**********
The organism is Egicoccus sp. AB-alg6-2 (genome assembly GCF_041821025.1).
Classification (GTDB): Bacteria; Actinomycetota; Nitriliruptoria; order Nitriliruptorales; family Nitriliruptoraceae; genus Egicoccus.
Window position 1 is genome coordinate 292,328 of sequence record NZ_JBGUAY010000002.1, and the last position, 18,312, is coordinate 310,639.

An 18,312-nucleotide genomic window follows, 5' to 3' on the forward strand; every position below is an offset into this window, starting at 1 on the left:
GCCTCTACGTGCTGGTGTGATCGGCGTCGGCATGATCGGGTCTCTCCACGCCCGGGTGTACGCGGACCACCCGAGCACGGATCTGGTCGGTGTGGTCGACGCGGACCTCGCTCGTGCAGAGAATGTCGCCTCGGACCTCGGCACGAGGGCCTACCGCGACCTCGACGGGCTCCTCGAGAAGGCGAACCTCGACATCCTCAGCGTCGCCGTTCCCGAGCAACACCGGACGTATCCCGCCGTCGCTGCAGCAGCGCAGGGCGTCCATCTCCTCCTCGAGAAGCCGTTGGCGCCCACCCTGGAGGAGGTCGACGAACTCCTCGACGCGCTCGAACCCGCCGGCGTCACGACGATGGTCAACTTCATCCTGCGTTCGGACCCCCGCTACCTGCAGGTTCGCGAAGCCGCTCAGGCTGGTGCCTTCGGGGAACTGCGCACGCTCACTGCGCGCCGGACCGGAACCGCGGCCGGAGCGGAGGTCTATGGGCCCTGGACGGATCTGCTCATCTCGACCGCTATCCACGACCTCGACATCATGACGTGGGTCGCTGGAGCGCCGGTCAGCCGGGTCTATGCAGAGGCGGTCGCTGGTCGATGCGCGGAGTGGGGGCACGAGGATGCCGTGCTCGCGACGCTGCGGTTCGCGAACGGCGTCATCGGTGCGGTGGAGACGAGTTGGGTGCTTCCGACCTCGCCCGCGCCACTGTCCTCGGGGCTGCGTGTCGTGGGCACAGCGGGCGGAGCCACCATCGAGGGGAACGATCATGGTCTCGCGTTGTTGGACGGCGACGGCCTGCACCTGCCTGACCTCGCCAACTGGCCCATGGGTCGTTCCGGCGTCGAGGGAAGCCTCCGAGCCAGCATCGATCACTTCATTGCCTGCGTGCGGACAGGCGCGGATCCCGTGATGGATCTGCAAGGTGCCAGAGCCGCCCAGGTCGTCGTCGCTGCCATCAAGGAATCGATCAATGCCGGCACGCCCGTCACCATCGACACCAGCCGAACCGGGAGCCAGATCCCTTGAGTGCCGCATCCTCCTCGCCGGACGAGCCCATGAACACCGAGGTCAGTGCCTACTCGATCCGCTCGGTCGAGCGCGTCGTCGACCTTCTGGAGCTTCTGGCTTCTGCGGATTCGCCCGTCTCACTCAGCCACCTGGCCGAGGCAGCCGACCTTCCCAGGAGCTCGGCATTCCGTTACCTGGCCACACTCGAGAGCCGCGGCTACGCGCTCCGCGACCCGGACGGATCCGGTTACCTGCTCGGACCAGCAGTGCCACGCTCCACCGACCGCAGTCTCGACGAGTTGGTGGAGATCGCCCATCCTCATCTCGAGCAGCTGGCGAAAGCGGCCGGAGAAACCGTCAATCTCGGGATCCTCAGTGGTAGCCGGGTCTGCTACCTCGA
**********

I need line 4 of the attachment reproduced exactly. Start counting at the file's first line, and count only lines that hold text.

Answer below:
An 18,312-nucleotide genomic window follows, 5' to 3' on the forward strand; every position below is an offset into this window, starting at 1 on the left: